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Improved analysis of arabinoxylan-bound hydroxycinnamate conjugates in grass cell walls
Biotechnology for Biofuels volume 13, Article number: 202 (2020)
Arabinoxylan in grass cell walls is acylated to varying extents by ferulate and p-coumarate at the 5-hydroxy position of arabinosyl residues branching off the xylan backbone. Some of these hydroxycinnamate units may then become involved in cell wall radical coupling reactions, resulting in ether and other linkages amongst themselves or to monolignols or oligolignols, thereby crosslinking arabinoxylan chains with each other and/or with lignin polymers. This crosslinking is assumed to increase the strength of the cell wall, and impedes the utilization of grass biomass in natural and industrial processes. A method for quantifying the degree of acylation in various grass tissues is, therefore, essential. We sought to reduce the incidence of hydroxycinnamate ester hydrolysis in our recently introduced method by utilizing more anhydrous conditions.
The improved methanolysis method minimizes the undesirable ester-cleavage of arabinose from ferulate and p-coumarate esters, and from diferulate dehydrodimers, and produces more methanolysis vs. hydrolysis of xylan-arabinosides, improving the yields of the desired feruloylated and p-coumaroylated methyl arabinosides and their diferulate analogs. Free ferulate and p-coumarate produced by ester-cleavage were reduced by 78% and 68%, respectively, and 21% and 39% more feruloyl and p-coumaroyl methyl arabinosides were detected in the more anhydrous method. The new protocol resulted in an estimated 56% less combined diferulate isomers in which only one acylated arabinosyl unit remained, and 170% more combined diferulate isomers conjugated to two arabinosyl units.
Overall, the new protocol for mild acidolysis of grass cell walls is both recovering more ferulate- and p-coumarate-arabinose conjugates from the arabinoxylan and cleaving less of them down to free ferulic acid, p-coumaric acid, and dehydrodiferulates with just one arabinosyl ester. This cleaner method, especially when coupled with the orthogonal method for measuring monolignol hydroxycinnamate conjugates that have been incorporated into lignin, provides an enhanced tool to measure the extent of crosslinking in grass arabinoxylan chains, assisting in identification of useful grasses for biomass applications.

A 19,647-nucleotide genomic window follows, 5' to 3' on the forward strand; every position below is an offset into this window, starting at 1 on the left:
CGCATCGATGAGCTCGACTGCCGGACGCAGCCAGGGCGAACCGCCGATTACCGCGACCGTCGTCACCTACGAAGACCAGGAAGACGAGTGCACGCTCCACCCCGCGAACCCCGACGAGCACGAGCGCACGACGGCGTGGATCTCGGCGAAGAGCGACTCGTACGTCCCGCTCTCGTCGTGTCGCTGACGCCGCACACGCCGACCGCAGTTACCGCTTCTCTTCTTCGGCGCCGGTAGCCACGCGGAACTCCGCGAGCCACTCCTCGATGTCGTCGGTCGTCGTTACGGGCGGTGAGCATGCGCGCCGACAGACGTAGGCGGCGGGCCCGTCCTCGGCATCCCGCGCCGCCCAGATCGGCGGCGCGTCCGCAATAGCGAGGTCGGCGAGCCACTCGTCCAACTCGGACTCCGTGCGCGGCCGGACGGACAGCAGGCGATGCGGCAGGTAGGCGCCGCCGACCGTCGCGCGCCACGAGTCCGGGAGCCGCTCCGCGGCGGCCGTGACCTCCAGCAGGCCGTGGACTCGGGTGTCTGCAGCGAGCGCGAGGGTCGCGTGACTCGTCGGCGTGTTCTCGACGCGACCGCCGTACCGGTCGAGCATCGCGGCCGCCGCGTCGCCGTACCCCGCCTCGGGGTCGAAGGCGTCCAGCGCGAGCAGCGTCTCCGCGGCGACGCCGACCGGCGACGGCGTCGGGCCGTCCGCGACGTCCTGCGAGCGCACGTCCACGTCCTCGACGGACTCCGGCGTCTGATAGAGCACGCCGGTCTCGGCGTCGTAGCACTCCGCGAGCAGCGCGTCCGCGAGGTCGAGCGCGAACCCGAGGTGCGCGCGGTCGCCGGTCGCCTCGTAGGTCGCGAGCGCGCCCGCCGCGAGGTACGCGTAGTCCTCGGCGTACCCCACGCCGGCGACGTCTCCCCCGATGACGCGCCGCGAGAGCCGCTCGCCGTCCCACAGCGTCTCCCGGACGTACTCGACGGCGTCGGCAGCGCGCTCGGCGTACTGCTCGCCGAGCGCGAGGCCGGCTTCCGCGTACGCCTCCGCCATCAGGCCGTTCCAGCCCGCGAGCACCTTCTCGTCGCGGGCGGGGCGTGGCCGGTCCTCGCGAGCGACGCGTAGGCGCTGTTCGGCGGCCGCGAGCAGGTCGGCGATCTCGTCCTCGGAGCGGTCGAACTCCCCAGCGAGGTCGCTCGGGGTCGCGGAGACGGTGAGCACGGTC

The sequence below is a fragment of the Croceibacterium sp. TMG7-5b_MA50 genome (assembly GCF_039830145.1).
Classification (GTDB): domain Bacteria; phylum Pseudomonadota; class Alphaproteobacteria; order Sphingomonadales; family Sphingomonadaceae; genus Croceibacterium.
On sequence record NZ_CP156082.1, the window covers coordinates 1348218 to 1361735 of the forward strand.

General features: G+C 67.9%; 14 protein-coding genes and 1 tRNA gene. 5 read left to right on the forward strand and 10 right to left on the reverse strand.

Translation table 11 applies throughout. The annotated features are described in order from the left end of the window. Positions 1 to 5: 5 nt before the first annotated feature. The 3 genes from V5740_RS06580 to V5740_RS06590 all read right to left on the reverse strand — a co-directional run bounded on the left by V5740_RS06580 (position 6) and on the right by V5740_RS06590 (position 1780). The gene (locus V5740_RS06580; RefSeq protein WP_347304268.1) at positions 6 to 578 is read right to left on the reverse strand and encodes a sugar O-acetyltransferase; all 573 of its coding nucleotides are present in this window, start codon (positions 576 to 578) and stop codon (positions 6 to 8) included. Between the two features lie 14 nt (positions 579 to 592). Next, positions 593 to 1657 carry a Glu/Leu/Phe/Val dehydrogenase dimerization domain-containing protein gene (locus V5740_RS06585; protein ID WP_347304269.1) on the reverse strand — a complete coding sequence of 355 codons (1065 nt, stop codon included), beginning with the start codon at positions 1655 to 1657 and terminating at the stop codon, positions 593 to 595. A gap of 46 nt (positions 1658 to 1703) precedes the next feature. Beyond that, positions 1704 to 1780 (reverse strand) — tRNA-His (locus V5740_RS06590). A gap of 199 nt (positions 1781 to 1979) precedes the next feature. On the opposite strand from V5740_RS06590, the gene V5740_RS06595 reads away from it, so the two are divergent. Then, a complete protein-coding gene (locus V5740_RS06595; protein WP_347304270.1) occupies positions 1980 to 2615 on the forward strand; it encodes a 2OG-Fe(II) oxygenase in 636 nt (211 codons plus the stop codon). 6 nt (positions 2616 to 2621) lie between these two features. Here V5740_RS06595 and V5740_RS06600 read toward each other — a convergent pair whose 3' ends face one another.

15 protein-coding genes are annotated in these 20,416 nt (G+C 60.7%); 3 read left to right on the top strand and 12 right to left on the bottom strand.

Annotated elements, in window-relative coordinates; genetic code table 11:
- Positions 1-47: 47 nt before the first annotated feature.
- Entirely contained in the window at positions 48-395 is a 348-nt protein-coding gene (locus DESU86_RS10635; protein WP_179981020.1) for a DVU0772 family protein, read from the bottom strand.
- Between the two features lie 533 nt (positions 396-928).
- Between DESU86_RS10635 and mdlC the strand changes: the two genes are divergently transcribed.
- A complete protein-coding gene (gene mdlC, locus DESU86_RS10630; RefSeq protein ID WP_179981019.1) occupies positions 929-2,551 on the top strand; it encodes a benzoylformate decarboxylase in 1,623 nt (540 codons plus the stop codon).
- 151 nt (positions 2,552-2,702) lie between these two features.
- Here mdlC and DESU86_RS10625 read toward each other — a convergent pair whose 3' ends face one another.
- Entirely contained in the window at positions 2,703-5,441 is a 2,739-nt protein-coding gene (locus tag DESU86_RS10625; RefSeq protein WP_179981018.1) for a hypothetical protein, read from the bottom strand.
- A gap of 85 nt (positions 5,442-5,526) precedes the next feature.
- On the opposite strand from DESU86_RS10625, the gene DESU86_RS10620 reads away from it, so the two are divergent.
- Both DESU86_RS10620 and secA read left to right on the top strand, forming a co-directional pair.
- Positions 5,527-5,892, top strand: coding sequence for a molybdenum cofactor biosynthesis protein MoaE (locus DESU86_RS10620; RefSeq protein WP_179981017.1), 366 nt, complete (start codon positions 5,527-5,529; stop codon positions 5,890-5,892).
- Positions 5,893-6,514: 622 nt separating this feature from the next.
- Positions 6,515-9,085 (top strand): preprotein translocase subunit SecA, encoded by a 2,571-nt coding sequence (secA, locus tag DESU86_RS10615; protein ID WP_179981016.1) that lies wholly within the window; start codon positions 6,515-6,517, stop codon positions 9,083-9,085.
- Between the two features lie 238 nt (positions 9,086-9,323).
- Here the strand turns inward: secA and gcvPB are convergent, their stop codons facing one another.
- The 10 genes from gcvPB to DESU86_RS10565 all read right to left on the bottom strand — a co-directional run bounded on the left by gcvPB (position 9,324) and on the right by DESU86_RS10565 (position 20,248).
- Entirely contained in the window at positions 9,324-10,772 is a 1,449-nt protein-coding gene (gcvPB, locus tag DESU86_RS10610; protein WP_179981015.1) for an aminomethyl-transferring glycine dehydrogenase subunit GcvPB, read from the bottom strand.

Hydroxycinnamate conjugates in the cell wall have been the subject of increasing interest. p-Coumarate (pCA), especially, has been long known to acylate lignins and has been shown to arise on lignin polymers via polymerization of pre-formed monolignol pCA conjugates, along with the canonical monolignols [1,2,3]. Transferase genes have now been identified for this monolignol acylation via the activated intermediate p-coumaroyl-CoA [4,5,6]; the equivalent alternative viewpoint is that pCA (via p-coumaroyl-CoA) is esterified by monolignols. More recently, plants have been engineered to produce analogous monolignol ferulate (FA) conjugates [3, 7, 8], that also participate in lignification and, because ferulate is more compatible with the monolignols in its radical coupling reactions [2, 9], biosynthesize lignins with readily cleavable ester bonds in the lignin backbone, allowing more facile delignification of such materials [8, 10,11,12]. The DFRC (derivatization by reductive cleavage) method, which cleaves lignin β-ethers while leaving γ-esters intact, was extended to provide unambiguous evidence for the existence of such conjugates in lignin, and to assess their (relative) levels in the polymer [7, 13,14,15,16,17]; DFRC releases both pCA and FA conjugates (and in fact also benzoate, vanillate, and other conjugates) that are involved in β-ether units in lignin that can be cleaved by the method [13, 18,19,20]. The availability of the method lead to the discovery that various plants naturally use monolignol FA (ML-FA) conjugates in their lignification .
FA and pCA esters have also long been known on arabinoxylans in grasses, and commelinid monocots in general [2, 21,22,23,24,25,26,27,28,29], Fig. 1. Both, but particularly FA-polysaccharide esters, have been demonstrated to be involved in radical coupling reactions to cross-link cell wall polysaccharides, both with other hydroxycinnamate-bearing polysaccharide chains and with lignin. The genes/enzymes involved in arabinoxylan acylation have been more difficult to elucidate and the actual nature of the acceptor (poly)saccharide moiety remains elusive; a gene for p-coumaroylation is reasonably certain [30, 31], but the ferulate analog remains putative .